August 25, 2017      3 min read

Every business has different types of inventory depending on what goods they sell. There are different ways to account for inventory and different systems to keep stock levels at an optimum balance. By breaking down the types of inventory, it will make it easier to see what can go into the process of producing, storing, and selling inventory and how to account for it along the way.

Types of Inventory

Raw Materials

At the base of any manufacturing process, you have raw materials. Raw materials are all the different parts and pieces that come together and make up a finished product. They are used in the assembly process and are added in like pieces of a puzzle. Once all pieces of the raw materials puzzle have been placed, you have a finished product.

A simple way to break down raw materials is to think of a bakery and what would go into a bagel. For a bakery that produces bagels, the raw materials would be the ingredients; the yeast, flour, sugar, salt, oil and poppy seeds (for toppings). These ingredients are all components or raw materials that get assembled together to become bagels. Raw materials should be included in the stock take as inventory. In this situation, a food manufacturing inventory solution would be very helpful. The inventory software can help with the stock take and keep a detailed log of the raw material levels and track when they need to be replenished.

Work-in-Progress

Work-in-progress is as simple as it sounds. Work-in-progress inventory is inventory that is partially completed goods. These can be comprised of specific materials or parts that are half way through their journey to becoming a completed product. Work-in-progress inventory can be made up of a variety of goods and materials. It can include raw materials that have shifted from being stocked on the shelves and moved into the manufacturing and assembly area.

Using our previous example, once the raw materials from the bakery come out of the storage shelves and into the bagel production zone, they are now considered work-in-progress inventory. On the other hand, work-in-progress inventory can be finished goods that are just awaiting the final stages of packaging for delivery.

Finished Goods

Finished goods are completed products that are ready to enter the market. They have been through all necessary stages of production and are able to be sent out for delivery. The finished goods can be shipped out to other retailers, wholesalers, or can be passed on directly to customer hands. However, there might be some layover from when a product is finished until it ships out of the warehouse. In this case, there might be area for finished goods, like a holding zone, storage centre, or just a corner of the warehouse. Either way, it needs to be stored in a safe place so the goods do not become damaged. Storing the finished goods only becomes a problem when the inventory of finished goods grows faster than the amount of other inventory, including raw goods and work-in-progress.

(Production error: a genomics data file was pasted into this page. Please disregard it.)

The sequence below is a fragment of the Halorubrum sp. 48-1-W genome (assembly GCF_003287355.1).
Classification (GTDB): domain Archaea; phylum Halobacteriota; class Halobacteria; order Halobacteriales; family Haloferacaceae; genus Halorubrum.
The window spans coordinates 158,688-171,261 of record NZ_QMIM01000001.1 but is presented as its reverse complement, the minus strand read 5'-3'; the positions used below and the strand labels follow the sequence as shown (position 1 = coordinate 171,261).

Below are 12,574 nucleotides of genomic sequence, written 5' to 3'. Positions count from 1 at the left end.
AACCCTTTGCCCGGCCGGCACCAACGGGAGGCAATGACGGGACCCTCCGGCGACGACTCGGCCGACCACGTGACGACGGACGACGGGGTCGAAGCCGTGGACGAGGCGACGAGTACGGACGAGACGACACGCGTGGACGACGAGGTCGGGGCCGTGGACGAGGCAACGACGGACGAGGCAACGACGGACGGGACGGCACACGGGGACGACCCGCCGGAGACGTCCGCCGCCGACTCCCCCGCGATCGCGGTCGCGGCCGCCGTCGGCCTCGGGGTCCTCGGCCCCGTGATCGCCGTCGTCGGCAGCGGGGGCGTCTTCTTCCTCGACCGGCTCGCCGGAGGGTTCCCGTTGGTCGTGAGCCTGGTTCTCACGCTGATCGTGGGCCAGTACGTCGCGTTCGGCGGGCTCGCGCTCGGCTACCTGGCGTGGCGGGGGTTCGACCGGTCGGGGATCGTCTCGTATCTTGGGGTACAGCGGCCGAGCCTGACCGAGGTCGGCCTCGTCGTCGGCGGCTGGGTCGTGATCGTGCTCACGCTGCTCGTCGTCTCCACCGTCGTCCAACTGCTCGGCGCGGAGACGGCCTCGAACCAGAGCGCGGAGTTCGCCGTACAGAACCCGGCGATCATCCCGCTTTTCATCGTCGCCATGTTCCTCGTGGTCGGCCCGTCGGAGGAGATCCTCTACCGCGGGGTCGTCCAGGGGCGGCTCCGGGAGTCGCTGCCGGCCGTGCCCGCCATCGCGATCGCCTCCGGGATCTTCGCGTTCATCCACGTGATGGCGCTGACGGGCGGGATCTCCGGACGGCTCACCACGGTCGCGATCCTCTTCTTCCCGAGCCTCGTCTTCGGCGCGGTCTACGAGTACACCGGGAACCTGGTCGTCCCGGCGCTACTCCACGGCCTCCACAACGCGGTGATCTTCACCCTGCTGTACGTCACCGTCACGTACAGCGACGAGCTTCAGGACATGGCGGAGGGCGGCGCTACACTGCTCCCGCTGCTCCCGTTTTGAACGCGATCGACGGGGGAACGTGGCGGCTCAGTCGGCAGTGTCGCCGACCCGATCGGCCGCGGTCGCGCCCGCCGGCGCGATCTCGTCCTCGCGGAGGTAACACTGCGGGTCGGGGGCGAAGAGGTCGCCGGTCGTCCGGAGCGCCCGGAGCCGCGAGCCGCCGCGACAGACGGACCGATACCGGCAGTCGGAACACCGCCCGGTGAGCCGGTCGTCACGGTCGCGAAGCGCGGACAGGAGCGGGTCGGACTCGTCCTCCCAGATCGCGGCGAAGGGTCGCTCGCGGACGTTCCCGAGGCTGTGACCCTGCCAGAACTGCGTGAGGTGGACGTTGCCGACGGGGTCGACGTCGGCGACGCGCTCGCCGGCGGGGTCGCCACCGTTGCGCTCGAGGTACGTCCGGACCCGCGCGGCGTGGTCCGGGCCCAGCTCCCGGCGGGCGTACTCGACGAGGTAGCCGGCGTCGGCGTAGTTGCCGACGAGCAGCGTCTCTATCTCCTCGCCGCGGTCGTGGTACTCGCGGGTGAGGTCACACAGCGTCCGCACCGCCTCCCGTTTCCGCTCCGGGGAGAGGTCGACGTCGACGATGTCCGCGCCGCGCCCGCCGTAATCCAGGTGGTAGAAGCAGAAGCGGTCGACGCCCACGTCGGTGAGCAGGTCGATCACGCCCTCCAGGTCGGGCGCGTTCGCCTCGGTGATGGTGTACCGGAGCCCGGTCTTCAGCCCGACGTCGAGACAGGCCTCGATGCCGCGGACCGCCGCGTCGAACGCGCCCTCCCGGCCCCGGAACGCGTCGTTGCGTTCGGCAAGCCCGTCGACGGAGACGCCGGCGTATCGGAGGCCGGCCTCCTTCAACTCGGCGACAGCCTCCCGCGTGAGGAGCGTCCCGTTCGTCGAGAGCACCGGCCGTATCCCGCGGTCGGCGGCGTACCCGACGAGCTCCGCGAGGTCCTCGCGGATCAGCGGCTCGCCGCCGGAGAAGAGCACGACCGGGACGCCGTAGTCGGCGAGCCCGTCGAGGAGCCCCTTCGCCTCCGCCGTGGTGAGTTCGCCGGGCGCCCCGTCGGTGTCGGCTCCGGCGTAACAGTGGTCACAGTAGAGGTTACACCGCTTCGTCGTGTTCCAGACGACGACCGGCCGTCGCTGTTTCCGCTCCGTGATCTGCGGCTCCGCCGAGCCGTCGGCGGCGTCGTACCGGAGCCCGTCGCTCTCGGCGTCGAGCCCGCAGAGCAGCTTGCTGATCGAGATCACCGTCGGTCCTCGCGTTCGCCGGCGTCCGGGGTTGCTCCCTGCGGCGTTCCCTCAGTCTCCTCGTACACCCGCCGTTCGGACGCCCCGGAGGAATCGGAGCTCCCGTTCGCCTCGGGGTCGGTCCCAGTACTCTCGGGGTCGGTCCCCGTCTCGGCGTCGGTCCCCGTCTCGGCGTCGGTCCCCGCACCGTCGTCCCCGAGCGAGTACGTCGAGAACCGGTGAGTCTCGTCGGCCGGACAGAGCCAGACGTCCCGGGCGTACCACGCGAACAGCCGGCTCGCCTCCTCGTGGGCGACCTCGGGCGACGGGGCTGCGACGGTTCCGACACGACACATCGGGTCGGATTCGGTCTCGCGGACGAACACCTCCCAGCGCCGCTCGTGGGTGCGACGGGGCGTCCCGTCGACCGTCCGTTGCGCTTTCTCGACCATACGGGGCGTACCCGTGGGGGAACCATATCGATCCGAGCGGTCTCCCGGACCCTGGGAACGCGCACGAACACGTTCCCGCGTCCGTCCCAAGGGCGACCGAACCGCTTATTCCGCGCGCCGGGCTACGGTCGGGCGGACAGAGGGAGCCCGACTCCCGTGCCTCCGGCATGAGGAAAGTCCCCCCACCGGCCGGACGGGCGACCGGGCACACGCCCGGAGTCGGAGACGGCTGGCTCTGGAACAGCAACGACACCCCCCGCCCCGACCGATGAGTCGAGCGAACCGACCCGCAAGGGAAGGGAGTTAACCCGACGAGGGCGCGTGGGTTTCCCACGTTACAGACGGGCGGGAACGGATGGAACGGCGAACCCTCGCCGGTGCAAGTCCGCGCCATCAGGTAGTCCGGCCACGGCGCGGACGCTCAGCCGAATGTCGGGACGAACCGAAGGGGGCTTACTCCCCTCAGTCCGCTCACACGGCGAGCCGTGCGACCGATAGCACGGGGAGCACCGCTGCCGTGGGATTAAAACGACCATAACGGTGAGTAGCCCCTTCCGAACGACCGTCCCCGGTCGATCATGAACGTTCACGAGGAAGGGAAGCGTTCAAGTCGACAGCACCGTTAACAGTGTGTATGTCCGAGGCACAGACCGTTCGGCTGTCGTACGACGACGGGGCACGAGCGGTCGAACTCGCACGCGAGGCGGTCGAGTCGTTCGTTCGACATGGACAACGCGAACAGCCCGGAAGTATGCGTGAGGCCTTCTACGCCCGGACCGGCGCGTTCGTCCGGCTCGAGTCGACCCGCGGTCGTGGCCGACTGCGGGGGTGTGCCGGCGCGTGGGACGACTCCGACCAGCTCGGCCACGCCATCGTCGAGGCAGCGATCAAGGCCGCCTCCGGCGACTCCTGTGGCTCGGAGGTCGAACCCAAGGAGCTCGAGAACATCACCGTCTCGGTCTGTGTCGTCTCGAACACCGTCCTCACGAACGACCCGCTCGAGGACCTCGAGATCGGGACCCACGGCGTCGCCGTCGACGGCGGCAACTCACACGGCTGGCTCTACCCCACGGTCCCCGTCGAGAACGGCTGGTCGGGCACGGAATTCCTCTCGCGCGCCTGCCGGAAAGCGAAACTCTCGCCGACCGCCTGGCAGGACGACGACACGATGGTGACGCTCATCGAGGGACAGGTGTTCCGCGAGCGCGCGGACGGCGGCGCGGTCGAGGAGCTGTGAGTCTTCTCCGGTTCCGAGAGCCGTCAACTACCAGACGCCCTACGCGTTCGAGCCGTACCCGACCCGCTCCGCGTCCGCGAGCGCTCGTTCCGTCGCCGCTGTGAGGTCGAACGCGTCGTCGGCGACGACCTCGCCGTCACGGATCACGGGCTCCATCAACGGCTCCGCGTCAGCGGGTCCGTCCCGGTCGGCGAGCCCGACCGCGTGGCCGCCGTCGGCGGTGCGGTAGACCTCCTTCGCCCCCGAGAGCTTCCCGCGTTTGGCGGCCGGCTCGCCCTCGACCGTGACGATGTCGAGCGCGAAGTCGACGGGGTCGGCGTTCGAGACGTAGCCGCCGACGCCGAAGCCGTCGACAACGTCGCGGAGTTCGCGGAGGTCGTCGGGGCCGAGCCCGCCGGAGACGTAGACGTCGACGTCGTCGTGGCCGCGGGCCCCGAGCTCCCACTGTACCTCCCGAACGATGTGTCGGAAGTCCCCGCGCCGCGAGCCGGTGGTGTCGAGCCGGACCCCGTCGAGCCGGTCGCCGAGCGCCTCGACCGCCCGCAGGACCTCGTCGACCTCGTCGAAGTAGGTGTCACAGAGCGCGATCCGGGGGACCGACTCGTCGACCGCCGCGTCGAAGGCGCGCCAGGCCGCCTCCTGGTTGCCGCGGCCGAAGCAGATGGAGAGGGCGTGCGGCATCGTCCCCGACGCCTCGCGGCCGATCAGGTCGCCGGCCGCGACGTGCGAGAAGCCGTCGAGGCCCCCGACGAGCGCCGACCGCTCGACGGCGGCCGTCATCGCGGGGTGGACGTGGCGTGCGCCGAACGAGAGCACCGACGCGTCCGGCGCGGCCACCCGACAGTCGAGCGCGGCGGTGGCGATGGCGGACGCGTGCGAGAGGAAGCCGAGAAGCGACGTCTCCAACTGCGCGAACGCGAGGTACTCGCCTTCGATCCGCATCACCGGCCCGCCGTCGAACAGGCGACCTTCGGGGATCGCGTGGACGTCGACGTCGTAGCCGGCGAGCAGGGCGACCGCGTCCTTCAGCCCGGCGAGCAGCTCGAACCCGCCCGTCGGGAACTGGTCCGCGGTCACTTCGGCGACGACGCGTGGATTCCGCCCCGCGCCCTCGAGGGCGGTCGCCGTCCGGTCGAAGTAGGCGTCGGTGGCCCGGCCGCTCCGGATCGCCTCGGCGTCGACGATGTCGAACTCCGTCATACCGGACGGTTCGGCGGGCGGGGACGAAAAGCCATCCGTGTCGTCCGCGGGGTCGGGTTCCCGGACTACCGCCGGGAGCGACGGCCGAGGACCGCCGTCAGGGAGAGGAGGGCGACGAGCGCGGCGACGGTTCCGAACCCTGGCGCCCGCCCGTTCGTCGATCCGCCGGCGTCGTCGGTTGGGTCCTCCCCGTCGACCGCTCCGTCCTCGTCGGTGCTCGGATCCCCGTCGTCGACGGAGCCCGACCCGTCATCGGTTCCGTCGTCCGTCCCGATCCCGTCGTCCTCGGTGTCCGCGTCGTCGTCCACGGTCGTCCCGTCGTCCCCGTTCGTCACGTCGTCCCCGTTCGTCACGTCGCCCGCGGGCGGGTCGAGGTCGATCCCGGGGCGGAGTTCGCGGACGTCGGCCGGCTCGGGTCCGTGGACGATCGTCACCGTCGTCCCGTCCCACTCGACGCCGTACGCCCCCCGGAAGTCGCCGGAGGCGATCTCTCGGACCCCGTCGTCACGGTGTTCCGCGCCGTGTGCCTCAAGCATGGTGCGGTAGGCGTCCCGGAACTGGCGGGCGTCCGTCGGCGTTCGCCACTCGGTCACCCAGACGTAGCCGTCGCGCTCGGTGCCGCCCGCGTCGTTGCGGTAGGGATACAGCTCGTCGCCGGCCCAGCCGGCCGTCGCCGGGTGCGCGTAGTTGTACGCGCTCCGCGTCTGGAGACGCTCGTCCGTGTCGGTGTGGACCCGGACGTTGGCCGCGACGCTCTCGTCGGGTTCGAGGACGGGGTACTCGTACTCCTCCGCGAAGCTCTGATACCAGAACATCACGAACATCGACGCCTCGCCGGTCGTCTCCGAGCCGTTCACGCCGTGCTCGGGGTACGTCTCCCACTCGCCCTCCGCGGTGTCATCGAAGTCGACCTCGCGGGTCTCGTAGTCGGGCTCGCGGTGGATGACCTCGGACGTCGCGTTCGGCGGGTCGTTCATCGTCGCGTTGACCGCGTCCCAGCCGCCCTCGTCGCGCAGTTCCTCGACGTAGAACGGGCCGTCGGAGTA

This dilemma may indicate that the production aspect of the business needs to decrease its output until they are able to move and sell more finished goods. Interestingly, finished goods can be recorded differently in different businesses. For instance, when a specific product is custom-made, it is not included in the finished goods inventory count until it has been formally sold.

These are the core types of inventory in a business. However, inventory is often expanded to include other types that don’t fall into these categories. For example, it may not be items that the bakery produces, but items like cashier and office equipment, packaging bags and boxes and labels might all be necessary components that a business should include in their inventory.

Keeping track of inventory throughout these different stages can be difficult. It may seem that inventory is always evolving into another form or category in the production process. However, online inventory management can help track and simplify all types of inventory throughout these production processes.

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